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From the archives

Pax Atlantica

NATO’s long-lasting relevance

A Larger Role for Unions

Organized labour may be shrinking but the rhetoric is still upbeat

This United League

Will not die, will not perish

These Distant Shores

Refugee writers on coming to Canada

Marian Botsford Fraser

The Uncaged Voice: Stories by Writers in Exile

Edited by Keith Ross Leckie

Cormorant Books

240 pages, softcover

The act of turning dark memories into words is difficult, especially when not working in one’s mother tongue. The writing in itself — finding the right phrase in a foreign language, then building a narrative — requires enormous strength of purpose. And to put a deeply personal story of persecution, flight, and loss of identity on the page, to be read by strangers anywhere in this volatile and vindictive world, is yet another act of courage.

“Persist. This is the price of freedom.” That is the observation offered by Mary Jo Leddy in her foreword to The Uncaged Voice, a collection of fifteen essays by writers in exile in Canada — writers from Afghanistan, Colombia, Eritrea, Ethiopia, India, Iran, Iraq, Kurdistan, Mexico, Pakistan, Sri Lanka, Syria, Turkey, and Venezuela. Leddy is the founder of Romero House, the charitable organization in Toronto that for more than thirty years has brought together refugees, supported their asylum claims, provided housing, and, in association with PEN Canada, introduced those who are writers to one another, with a potluck supper club and, more formally, writing workshops.

Edited by the novelist and screenwriter Keith Ross Leckie, The Uncaged Voice features writers living in the West, mostly in Canada. All are introduced as being from homelands to which they can no longer return. To varying degrees, most now see themselves as Canadian.

They carry with them memories of strife and home.

Jamie Bennett

Refugees often experience pressure from the Canadian public to be enormously grateful for the opportunity to hold permanent residency or citizenship, despite the fact that migration — both for an individual refugee and for their family, who sometimes cannot follow for many years — can be a long and difficult road. The journey is littered with obstacles: bureaucracy, language barriers, loneliness, racism, guilt, shame, and poverty. Simply finding a community in a foreign land is a complex challenge: on one hand, seeking the comfort of familiar ceremonies, shared memories, foods, and music of diasporic gatherings, even those still riven by homeland politics; on the other hand, wanting nothing to do with historic hostilities and debates. Particularly as a writer or journalist, a refugee may feel a deep responsibility to explain, to make better, to sustain hope for the place and especially for the people they came from. Or they may wish only to embrace freedom and build a future for their Canadian children. As one writer in this collection explains, “I was not born to migrate.”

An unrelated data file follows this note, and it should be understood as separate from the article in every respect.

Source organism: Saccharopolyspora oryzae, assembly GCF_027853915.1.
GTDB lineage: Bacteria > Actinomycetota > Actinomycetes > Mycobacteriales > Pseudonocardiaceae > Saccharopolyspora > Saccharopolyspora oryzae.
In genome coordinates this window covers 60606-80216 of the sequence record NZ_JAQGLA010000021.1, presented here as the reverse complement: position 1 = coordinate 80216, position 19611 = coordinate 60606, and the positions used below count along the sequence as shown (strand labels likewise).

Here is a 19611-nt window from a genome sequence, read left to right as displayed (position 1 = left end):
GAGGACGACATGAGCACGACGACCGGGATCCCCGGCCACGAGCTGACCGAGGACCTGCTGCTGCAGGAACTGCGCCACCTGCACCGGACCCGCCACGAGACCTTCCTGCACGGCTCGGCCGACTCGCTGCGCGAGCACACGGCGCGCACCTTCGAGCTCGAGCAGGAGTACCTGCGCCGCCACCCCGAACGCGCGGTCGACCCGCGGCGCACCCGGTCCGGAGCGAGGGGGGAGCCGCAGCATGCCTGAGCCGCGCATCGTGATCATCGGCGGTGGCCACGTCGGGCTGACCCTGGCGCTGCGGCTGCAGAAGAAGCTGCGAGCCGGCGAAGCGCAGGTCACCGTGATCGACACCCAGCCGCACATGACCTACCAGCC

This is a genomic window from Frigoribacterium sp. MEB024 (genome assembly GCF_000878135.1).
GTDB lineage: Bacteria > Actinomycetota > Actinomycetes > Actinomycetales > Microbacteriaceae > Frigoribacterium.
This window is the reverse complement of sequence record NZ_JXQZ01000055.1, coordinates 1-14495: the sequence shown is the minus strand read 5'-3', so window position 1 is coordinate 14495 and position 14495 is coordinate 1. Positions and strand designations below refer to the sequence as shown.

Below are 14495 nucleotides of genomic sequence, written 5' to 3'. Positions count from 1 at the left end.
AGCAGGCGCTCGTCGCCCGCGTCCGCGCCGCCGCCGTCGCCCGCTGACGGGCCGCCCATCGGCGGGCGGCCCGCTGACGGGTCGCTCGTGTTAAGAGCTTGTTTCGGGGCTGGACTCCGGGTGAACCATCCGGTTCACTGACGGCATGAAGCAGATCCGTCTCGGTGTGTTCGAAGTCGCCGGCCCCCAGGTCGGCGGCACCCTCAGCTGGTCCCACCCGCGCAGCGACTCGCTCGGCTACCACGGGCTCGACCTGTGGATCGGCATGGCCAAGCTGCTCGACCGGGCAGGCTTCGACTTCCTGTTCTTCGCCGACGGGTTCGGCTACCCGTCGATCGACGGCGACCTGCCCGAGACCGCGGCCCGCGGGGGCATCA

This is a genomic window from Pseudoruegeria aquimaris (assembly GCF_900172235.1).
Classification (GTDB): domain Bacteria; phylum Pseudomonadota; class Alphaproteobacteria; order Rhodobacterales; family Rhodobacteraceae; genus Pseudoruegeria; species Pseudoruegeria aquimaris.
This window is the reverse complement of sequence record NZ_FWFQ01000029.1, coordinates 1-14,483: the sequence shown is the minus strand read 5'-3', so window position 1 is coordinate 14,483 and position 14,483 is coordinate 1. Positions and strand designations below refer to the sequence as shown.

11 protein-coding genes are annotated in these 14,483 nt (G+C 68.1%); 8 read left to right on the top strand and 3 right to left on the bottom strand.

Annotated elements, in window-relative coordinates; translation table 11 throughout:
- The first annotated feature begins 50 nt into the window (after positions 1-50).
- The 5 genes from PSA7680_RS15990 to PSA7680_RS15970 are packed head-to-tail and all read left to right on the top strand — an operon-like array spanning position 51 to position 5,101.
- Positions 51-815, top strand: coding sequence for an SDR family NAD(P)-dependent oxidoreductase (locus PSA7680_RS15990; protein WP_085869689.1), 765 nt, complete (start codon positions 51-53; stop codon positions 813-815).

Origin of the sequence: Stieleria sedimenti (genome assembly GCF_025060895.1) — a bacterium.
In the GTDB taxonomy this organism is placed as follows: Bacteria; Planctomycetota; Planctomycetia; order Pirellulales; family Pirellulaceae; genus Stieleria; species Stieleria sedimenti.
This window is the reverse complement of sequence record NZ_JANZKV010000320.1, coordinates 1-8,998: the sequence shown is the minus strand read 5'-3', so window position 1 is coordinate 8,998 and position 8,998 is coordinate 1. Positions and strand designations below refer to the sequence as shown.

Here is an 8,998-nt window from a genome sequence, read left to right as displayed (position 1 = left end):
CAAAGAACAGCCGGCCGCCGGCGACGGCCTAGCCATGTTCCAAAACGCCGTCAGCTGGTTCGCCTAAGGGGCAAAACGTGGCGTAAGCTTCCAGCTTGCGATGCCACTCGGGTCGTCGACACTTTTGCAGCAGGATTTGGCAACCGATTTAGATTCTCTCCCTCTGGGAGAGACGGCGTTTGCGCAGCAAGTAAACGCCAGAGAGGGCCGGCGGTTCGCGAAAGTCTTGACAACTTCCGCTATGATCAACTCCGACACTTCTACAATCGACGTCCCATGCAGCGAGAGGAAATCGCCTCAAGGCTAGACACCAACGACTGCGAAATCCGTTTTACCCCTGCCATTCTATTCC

“To this day, eight years since my last arrest, I still struggle to write about the horrendous and monstrous torture I endured,” admits Abdulrahman Matar, originally from Syria. The Eritrean journalist Aaron Berhane waited almost twenty years before he started putting his own story on paper — one that was published only after he died from COVID‑19. Like Matar and Berhane, most of the book’s contributors have struggled in their “beloved, imperfect, adopted homeland” of Canada. “Although I wasn’t silenced here,” recalls the Kurdish writer Ava Homa, “I wasn’t heard either.” Many have found that their professional credentials and experiences are suddenly irrelevant — unrecognizable and unrecognized, even devalued. For most, this quiet, lovely volume represents their first opportunity to be published in the mainstream Western press, though a few essays are excerpts from previously published books.

I use the words “quiet” and “lovely,” but these pieces reflect upon events that are neither. Each of the contributors describes the moment when they had to either flee or face persecution, imprisonment, even death. History is front-loaded in these accounts because the writers are more than refugees from conflict; they are implicated somehow in the conflict as journalists, editors, writers, or activists. They have been targeted as individuals. Almost every writer begins with a complex backstory, of long ethnic wars or waves of occupation or a succession of coups. They must make the context clear before their individual chronicle can begin. The crux of every story: This is when and why I had to leave home.

The Uncaged Voice gathers refugees to speak alongside and to one another, as well as to a larger audience. As readers, we are brought into that room and taken by the hand to places and realities otherwise inaccessible if not unimaginable. Although every piece resonates, I find myself returning to these lines by the journalist Alexander Duarte, who was once the media and public relations director for Venezuela’s attorney general and is now an Uber driver:

It would take hundreds of pages to explain how Venezuela became one of the poorest countries on earth. But, at the same time, it would take even more pages to express the love I feel for my nation. I love Venezuela so much that, if reincarnation were real, my biggest wish would be to open my eyes once again in this paradise, to see its light once again.

With such words, this book is a true gift to those Canadians seeking to understand what it means to come here as a refugee and to live — for however long it takes to change one’s deeply personal narrative — in exile. Individually, each entry is a revelation. As a whole, the collection is invaluable.

Marian Botsford Fraser is working on a book about asylum seekers in Canada.

Related Letters and Responses

María Helena Auerbach Rykov Toronto